MONTPELIER — Minutes after announcing that the state could expect a bigger surplus than anticipated, top Democrats called for the extra money to be used to provide property tax relief.
In announcing the additional surplus, Administration Secretary Mike Smith chided lawmakers for passing new taxes.
Smith said April revenues proved very strong, and the next two months will help determine how healthy the surplus will be, but Smith estimated it could be as high as $29 million.
“We are on pace for record breaking revenues, with a substantial surplus for this fiscal year,” said Smith.
“This is good news for Vermonters as it effectively takes the need for any tax increases off the table. With this revenue knowledge in hand it is inconceivable to me why anyone would be advocating for a tax increase. Hardworking Vermonters will rightly ask: Why is the Legislature increasing taxes at a time of surpluses?” said Smith in a statement. “This legislature has a propensity for trying to raise tax after tax. First it was the tax on buying a home, then it was a tax on heating fuel for that home, then it was a tax on your car for driving to and from that home, then there is talk about raising the income tax and now yesterday, the Senate passed yet another tax.”
Smith was referring to the tax on profits earned by Entergy from the Vermont Yankee nuclear power plant. The money would be used to fund a program designed to help Vermonters save money on home heating fuel.
In a joint statement, House Speaker Gaye Symington, D-Jericho, and Pres. Pro Tem Peter Shumlin, D-Windham, said they were pleased with the surplus news.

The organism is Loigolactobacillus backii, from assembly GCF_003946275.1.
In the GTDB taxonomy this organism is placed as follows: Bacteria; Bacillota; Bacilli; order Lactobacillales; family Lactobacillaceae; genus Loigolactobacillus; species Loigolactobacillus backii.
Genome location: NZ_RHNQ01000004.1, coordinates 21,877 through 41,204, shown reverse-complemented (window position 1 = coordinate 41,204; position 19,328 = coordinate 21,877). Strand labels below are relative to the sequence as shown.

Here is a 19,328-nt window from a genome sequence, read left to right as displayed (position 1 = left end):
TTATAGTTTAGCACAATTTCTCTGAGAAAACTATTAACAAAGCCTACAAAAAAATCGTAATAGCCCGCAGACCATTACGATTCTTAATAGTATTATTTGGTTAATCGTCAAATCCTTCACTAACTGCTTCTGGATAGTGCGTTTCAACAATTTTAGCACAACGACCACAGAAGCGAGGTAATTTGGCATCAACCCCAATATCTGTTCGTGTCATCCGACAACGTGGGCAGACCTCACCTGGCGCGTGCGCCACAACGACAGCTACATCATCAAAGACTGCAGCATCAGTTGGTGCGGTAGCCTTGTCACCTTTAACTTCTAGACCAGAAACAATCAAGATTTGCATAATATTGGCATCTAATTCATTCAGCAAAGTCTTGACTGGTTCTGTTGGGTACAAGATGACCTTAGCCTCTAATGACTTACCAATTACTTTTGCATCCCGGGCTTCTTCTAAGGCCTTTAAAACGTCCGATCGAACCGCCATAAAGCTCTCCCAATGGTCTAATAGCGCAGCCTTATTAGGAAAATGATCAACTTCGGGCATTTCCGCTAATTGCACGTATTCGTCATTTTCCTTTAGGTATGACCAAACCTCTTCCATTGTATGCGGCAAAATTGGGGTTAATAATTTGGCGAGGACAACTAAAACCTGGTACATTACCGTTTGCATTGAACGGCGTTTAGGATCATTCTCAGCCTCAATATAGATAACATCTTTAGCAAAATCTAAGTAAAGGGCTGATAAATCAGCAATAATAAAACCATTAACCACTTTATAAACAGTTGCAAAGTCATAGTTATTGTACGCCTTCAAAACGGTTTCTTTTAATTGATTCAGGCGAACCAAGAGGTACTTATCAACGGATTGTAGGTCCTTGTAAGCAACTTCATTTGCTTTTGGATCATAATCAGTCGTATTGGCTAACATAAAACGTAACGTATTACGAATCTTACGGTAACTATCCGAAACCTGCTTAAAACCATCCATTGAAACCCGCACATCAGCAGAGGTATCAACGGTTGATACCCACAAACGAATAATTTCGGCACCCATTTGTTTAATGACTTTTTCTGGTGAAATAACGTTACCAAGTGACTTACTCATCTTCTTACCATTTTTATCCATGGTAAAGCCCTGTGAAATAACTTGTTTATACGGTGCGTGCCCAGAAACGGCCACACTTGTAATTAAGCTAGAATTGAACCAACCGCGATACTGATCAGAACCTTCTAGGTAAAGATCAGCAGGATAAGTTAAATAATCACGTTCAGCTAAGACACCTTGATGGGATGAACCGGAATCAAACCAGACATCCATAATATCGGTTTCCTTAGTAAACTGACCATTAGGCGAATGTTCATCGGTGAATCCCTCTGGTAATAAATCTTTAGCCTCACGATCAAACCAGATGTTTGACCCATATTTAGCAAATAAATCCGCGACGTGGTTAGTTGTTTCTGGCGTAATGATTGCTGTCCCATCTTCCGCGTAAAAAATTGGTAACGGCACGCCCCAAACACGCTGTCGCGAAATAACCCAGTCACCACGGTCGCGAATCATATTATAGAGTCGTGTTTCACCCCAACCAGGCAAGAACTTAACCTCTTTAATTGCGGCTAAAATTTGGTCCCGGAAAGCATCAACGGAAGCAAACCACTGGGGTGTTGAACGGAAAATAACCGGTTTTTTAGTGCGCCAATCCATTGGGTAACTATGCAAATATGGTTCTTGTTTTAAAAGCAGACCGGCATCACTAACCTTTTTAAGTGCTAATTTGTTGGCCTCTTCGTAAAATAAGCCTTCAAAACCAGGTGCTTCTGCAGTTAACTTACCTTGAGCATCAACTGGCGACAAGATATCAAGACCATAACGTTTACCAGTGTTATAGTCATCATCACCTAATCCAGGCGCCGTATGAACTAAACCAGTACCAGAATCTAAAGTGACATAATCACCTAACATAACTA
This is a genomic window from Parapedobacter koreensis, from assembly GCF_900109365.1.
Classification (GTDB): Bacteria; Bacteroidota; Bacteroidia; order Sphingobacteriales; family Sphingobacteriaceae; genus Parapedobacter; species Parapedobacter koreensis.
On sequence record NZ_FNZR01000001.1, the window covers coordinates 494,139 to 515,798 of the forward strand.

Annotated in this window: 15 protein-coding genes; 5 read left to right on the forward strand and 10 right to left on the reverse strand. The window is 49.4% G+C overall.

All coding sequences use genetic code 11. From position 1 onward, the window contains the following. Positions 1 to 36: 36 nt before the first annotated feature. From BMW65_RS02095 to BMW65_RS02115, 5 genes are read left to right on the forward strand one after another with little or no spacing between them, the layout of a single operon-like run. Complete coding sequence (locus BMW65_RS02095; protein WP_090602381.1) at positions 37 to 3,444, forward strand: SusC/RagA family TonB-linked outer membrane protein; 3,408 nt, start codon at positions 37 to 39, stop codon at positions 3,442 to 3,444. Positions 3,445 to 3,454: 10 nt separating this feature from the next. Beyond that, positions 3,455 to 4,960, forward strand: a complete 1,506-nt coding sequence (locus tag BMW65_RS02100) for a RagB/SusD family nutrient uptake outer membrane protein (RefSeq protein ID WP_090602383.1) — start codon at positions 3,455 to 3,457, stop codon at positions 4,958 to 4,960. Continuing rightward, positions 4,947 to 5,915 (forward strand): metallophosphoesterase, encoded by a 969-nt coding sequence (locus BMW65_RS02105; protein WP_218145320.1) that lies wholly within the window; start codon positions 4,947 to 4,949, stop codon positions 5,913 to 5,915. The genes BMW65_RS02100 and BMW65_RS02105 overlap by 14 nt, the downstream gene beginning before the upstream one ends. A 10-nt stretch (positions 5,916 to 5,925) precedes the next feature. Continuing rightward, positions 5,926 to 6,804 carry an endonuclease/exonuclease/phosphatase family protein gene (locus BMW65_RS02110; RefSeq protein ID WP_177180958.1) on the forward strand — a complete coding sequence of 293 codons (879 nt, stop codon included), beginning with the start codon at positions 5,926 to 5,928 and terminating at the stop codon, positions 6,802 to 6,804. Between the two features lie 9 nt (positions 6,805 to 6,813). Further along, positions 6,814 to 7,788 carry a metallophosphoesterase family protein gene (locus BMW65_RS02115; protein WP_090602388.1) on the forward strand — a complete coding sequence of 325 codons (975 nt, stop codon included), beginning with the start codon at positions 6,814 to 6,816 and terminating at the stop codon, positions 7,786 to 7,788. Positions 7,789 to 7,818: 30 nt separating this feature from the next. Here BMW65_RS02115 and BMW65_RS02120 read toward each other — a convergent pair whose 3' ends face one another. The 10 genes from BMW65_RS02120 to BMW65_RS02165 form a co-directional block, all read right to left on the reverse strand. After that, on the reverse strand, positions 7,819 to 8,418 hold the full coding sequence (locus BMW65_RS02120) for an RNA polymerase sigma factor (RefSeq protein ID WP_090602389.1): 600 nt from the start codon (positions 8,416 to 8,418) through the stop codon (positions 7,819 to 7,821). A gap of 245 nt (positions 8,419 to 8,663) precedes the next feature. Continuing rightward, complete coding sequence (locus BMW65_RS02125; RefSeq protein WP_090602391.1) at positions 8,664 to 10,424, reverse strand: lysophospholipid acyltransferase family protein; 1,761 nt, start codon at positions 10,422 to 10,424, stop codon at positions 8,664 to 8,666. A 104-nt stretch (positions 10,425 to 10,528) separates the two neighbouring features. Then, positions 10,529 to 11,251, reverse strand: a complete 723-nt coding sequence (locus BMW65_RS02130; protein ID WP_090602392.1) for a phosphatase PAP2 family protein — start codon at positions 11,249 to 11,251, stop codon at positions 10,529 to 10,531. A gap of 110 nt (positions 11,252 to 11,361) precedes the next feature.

“As leaders of the Vermont House and Senate, we believe this surplus money should be used to provide property tax relief to all Vermonters and we urge members of the Vermont Legislature and the Douglas administration to join us in that commitment,” said the Democratic leaders. “A variety of methods are available to achieve that goal of property relief and we look forward to a discussion of which method is most appropriate. Regardless of the method, we believe that the money should be used for property tax relief for all Vermonters.”
Members of the House and Senate are currently meeting to hash out differences over this year’s state spending plan.
Of any surplus money, $7 million is earmarked for the Education Fund, and the House has set aside $8.9 million in so-called “waterfall” spending, or money beyond the earlier projected surplus. The Senate has earmarked $14.8 million in surplus spending.
The Douglas administration would like to earmark some of the newfound surplus for the future replacement of the Vermont State Hospital.
Shumlin, Smith, and Symington will be guests on Vermont Public Television’s final “Report from Montpelier” — a live call-in program. The show will air May 10 at 8 p.m. and will be hosted by Mark Johnson.
BURLINGTON — A recent statewide survey conducted by the Center for Rural Studies at the University of Vermont found that the percentage of eligible voters who favor Vermont seceding from the Union States and becoming an independent republic, as it once was between 1777 and 1791, increased from 8 percent in 2006 to 14 percent in 2007.
The 2007 Vermonter Poll was based on a random sample of 599 eligible voters conducted in February.
The 13 percent figure may represent the highest percentage favoring secession of any of the 35 states with secession movements, according to the Second Vermont Republic, the group that advocates for peacable secession.
The secession support is girded by Vermonters' response to a second question: “Has the United States government lost its moral authority?” Of those polled, 74.3 percent agreed that it had.
Of those Vermonters who favor secession, 83.6 percent would like to see the question put before voters on Town Meeting Day. And, of those who favor secession, 93 percent would then like to see the issue considered by the Legislature.
Posted May 3, 2007